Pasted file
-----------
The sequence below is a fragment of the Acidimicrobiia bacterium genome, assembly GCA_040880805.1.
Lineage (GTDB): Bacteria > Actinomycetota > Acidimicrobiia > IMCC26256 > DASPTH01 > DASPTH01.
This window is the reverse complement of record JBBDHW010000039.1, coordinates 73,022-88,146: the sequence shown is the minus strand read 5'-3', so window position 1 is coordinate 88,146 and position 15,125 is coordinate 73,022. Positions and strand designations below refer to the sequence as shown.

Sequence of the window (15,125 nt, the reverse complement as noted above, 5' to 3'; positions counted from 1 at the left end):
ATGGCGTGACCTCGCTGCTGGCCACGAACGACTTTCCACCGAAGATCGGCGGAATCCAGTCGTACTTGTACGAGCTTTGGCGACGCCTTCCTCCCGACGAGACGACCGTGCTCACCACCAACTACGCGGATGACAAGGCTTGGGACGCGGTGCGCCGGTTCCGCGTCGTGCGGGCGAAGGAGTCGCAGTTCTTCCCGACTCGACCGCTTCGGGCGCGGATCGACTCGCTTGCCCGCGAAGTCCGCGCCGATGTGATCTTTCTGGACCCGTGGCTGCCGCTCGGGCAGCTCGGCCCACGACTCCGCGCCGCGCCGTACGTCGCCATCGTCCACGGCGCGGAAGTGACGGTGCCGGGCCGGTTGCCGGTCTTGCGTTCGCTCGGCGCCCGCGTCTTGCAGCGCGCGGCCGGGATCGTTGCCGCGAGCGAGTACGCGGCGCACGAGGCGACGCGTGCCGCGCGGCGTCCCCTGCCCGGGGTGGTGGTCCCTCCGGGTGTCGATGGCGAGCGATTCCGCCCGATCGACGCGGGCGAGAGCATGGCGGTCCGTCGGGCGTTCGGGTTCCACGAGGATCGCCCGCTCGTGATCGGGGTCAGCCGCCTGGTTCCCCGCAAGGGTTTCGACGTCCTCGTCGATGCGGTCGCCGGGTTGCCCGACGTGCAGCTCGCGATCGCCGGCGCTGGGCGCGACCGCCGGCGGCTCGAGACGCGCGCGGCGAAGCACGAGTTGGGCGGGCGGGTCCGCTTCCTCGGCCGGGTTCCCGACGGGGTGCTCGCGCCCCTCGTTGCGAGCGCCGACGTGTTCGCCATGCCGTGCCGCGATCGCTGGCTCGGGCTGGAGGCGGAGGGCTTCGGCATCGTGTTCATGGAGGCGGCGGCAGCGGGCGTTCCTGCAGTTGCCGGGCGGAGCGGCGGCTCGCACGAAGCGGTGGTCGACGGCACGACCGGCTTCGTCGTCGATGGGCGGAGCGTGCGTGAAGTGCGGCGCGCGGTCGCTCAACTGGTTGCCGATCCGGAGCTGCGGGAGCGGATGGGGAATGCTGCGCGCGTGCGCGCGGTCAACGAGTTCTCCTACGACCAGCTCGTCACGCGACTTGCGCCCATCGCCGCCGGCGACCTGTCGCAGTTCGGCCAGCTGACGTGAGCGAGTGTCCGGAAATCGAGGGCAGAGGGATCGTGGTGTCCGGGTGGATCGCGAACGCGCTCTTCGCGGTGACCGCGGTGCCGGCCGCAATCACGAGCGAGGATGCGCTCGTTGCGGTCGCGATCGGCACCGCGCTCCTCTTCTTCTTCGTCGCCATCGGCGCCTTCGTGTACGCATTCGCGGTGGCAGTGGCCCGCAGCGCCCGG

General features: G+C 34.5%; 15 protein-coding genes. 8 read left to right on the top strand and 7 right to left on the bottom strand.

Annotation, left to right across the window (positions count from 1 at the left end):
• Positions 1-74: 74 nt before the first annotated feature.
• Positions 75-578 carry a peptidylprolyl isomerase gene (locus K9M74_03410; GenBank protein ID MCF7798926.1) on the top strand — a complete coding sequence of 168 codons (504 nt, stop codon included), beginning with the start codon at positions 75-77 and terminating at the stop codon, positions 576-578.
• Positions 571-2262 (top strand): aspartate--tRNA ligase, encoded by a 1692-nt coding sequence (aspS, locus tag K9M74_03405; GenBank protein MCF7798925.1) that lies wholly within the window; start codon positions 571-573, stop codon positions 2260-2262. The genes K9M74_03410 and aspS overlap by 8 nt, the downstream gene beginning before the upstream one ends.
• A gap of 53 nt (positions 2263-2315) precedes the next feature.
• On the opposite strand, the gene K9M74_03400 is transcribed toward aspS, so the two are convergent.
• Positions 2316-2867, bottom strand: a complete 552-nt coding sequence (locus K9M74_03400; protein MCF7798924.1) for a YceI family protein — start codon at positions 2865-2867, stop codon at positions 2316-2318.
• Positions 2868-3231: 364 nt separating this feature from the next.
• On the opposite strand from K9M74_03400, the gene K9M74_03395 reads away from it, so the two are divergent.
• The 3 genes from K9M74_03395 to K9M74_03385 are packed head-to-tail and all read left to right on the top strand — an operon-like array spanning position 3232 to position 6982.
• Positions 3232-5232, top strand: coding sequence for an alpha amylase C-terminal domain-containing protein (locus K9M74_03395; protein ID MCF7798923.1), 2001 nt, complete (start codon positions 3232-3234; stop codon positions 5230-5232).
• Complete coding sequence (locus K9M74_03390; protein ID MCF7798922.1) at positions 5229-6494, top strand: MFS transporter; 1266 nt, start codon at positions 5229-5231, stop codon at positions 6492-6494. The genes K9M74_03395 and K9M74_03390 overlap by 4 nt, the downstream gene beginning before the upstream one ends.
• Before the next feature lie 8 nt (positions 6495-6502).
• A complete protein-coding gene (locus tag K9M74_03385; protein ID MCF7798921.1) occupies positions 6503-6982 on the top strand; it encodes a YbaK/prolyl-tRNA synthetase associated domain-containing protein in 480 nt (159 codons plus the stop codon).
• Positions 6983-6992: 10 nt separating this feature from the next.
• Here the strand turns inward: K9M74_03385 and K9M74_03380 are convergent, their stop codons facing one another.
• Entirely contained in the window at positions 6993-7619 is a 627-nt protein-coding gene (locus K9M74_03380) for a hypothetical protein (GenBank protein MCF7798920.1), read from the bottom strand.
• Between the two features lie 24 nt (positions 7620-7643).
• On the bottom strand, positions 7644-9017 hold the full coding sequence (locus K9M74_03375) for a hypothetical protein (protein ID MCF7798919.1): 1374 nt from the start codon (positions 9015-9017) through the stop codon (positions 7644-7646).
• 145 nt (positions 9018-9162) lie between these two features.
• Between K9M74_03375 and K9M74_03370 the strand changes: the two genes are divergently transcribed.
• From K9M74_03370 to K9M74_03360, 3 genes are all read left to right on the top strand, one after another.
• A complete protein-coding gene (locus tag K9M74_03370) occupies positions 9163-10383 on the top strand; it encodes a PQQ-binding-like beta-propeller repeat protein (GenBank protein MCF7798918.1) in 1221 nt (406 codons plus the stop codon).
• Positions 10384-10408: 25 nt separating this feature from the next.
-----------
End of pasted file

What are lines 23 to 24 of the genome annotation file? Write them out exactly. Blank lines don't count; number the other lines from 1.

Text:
• Entirely contained in the window at positions 6993-7619 is a 627-nt protein-coding gene (locus K9M74_03380) for a hypothetical protein (GenBank protein MCF7798920.1), read from the bottom strand.
• Between the two features lie 24 nt (positions 7620-7643).